Increase brand awareness (Brand awareness)
Are you looking to reach more people who will possibly like your brand? Choose this objective if you want to increase your brand awareness and target potential clients.
Do you want to incite people to learn more about your company and search for information about what you have to offer? The objectives in this category encourage users to learn more about your brand.
Send people to a destination on or off Facebook (Traffic – Website clicks)
If you don’t need to promote your Facebook page or interact more with your clientele, you will probably be interested in promoting external links. With this objective, you have the opportunity to create an ad for a specific website. You will then be able to analyze the number of clicks and visits to your website. Increasing the number of visits on your website could potentially generate more sales.
Get installs of your app (App installs)
Getting more app installs is an objective designed specifically for app develops that want to promote their app and boost the number of installs.
Raise attendance at your event (Engagement – Event responses)
Use this marketing objective if you want to increase the number of attendees at a Facebook event you are organizing. This type of ad will encourage people to learn more about your event and respond to the invitation. To determine if your objective is reached, you can calculate the increase in the number of event participants.
Get video views (Video views)
If you have high-quality promotional or ad videos, promote them on Facebook to get more views. To analyze this type of campaign, you can measure the number of views and increase in the number of views.
Collect leads for your business (Lead generation)
Did you know you can use Facebook ads to gather information for your business? This lead-generation approach enables you to create a form that will collect user data, newsletter subscriptions, quotes, follow-up calls, etc.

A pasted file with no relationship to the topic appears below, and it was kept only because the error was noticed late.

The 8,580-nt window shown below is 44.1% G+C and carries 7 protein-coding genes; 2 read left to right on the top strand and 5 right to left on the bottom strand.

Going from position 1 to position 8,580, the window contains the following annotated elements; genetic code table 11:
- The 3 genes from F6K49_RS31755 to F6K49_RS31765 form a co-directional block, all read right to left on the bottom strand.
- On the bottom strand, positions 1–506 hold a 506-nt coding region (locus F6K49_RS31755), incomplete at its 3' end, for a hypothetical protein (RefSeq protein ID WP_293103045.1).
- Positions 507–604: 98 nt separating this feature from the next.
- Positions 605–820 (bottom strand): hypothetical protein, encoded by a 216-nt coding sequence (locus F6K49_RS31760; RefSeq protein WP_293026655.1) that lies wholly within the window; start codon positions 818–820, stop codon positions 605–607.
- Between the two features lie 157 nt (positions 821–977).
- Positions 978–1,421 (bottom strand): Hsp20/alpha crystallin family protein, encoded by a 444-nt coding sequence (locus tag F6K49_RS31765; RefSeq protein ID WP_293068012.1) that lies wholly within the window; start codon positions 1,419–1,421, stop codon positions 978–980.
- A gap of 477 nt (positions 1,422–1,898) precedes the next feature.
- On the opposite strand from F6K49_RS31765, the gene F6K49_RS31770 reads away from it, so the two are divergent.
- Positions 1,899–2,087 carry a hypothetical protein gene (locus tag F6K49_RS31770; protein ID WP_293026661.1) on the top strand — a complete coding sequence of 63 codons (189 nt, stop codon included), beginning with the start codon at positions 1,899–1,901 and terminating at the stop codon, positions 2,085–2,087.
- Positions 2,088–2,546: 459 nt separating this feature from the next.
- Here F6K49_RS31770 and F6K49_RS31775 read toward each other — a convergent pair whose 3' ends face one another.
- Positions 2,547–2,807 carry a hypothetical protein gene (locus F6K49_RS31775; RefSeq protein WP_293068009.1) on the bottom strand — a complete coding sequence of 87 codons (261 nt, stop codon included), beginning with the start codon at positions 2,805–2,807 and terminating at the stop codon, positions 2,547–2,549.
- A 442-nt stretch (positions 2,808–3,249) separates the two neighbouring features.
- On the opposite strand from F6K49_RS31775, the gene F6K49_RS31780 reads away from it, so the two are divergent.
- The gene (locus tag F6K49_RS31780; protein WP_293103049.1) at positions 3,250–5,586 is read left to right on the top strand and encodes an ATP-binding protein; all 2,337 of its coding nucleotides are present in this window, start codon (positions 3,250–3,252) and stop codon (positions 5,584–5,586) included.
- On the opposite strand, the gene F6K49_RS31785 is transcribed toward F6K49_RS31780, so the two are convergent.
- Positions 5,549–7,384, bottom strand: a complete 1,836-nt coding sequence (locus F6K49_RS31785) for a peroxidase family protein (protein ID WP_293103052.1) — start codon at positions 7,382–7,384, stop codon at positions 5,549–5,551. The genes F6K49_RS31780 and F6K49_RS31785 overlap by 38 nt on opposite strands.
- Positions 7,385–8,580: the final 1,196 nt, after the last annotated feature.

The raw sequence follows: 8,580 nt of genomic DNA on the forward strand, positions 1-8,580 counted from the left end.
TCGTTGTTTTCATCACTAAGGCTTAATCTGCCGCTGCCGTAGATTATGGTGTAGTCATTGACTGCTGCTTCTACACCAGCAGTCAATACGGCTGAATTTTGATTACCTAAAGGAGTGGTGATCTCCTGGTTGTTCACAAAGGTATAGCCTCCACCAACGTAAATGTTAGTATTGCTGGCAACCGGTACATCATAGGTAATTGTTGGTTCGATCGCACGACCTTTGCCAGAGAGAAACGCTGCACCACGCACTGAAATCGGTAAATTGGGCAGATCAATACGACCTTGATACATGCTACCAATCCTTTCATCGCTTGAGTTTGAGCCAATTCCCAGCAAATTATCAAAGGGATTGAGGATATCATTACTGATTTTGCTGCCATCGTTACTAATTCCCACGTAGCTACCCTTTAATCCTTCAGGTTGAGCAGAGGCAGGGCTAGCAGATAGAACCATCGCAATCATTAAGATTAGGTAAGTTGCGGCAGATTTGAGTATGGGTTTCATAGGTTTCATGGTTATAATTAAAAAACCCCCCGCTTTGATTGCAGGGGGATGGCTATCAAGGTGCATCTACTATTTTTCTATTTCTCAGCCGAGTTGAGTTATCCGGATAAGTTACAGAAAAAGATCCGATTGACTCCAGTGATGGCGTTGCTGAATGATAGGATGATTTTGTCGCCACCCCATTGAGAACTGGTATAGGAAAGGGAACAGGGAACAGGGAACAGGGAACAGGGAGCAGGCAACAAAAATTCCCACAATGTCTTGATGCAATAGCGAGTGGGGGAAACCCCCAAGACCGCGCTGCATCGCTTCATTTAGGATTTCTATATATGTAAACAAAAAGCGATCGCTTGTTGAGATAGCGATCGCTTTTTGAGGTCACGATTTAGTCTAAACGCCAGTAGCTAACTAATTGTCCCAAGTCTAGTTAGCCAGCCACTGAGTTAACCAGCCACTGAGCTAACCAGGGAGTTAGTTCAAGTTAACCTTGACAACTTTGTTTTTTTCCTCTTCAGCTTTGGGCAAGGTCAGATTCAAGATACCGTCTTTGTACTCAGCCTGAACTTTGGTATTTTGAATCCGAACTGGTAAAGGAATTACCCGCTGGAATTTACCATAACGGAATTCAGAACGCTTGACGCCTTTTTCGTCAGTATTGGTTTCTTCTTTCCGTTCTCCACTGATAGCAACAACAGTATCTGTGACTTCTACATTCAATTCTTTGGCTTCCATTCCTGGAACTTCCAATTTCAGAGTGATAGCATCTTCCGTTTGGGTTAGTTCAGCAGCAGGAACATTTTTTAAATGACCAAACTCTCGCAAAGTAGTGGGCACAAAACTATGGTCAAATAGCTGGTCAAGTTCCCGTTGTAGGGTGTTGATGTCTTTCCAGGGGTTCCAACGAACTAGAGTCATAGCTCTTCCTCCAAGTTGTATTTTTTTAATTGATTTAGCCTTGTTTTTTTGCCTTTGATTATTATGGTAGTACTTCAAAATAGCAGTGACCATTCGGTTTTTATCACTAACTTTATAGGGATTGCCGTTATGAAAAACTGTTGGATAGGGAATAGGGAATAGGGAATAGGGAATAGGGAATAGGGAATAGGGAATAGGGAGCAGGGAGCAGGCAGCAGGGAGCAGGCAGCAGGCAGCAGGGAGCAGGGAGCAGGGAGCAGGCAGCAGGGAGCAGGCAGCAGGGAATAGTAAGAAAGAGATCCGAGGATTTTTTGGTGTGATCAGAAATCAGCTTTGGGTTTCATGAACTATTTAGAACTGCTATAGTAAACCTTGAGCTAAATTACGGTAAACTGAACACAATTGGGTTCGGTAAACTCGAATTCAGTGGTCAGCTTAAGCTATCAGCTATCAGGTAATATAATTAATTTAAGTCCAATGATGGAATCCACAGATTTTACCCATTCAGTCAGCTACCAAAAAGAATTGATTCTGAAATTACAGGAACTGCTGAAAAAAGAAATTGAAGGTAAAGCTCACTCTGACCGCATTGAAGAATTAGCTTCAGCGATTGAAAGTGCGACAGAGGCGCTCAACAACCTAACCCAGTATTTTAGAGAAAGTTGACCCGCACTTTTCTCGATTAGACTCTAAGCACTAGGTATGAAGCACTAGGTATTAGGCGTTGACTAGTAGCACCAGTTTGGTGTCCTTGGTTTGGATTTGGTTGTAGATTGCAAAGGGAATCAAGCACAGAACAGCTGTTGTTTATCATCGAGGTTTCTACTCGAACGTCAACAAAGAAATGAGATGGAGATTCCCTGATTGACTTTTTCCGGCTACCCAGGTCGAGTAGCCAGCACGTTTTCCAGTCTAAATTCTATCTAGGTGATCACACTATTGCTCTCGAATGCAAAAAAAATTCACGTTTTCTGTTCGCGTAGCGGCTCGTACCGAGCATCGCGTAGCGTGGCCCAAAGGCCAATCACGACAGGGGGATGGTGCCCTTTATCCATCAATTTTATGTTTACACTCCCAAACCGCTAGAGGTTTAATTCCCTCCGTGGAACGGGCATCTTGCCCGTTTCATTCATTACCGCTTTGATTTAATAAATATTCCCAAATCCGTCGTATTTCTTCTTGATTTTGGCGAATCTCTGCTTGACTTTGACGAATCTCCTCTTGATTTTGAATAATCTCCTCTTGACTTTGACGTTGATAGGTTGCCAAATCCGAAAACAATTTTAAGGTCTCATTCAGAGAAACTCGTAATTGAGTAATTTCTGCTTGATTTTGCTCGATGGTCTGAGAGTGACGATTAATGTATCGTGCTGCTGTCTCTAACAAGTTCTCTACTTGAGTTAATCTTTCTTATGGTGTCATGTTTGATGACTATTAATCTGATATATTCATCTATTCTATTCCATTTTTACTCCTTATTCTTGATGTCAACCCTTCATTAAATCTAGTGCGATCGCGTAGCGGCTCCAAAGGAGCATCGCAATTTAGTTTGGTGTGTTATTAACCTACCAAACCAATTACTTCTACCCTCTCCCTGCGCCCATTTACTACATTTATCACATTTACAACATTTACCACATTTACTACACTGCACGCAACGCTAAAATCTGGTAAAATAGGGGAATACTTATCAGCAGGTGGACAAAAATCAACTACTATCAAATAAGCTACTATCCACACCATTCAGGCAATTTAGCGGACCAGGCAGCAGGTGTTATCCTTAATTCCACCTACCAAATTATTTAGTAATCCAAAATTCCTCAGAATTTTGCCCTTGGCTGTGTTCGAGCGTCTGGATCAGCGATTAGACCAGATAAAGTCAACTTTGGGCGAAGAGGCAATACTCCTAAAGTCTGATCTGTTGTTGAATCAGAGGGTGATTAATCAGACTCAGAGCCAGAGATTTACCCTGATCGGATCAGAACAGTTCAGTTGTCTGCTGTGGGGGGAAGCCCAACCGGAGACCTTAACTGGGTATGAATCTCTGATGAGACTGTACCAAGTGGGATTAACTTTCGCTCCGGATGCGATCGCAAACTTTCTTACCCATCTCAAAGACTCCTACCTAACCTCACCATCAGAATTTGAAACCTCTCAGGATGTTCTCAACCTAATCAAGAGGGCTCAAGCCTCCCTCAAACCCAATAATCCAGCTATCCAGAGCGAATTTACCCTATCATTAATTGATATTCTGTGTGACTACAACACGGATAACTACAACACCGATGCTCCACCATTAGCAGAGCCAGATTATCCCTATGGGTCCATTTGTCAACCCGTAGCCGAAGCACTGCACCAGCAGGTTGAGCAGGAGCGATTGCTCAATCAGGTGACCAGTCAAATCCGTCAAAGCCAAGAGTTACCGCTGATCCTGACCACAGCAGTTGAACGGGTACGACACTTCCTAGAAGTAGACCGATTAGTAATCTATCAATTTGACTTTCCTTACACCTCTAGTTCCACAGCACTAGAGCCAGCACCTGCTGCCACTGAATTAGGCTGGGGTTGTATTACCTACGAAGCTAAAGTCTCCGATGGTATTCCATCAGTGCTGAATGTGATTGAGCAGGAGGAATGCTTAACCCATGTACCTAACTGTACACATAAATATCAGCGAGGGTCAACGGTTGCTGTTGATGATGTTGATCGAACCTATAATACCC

Finally, if you want to encourage people who are interested in your company to use or buy your products and services, you can use this objective, which favors conversions.
Increase conversions on your website (Website conversions)
Your website can be an excellent means for conversions. Choose this objective if you want to encourage people to take specific actions on your website, such as subscribing to a newsletter or buying a product. In addition, you can install a Facebook Pixel to measure the performance of these ads.
Increase engagement in your app (Traffic – App engagement)
This objective is similar to the one to incite people to download an app; however, this one encourages people to use the Facebook app. Call-to-action buttons will be different, such as “Play a game” or “Use the app.”
Get people to claim your offer (Engagement – Offer claims)
Did you know that you can create limited-time rebates, discounts and promotions directly in Facebook? These offers can be used online or in your brick-and-mortar store. You can create an ad to promote these offers and acquire new clients.
Promote a product catalog (Product catalog sales)
Do you have a product catalogue on your website? If so, you should create dynamic ads that will automatically display products in your catalog to users based on their interests and websites that they have visited. Learn more about these ads here.
Get people to visit your store (Store visits)
Does your company have more than one location (for example, a franchise)? If so, this objective is for you! These ads will promote your different points of sale to people located nearby. However, to create these ads, you have to configure your business locations in Facebook’s Business Manager.
There you have it! You now know the various marketing objectives Facebook offers! For your first ad campaign, focus on only one objective to evaluate your results during and after it. In the next article, we’ll cover the second step of a good ad creation process: setting your budget and targeting your ads.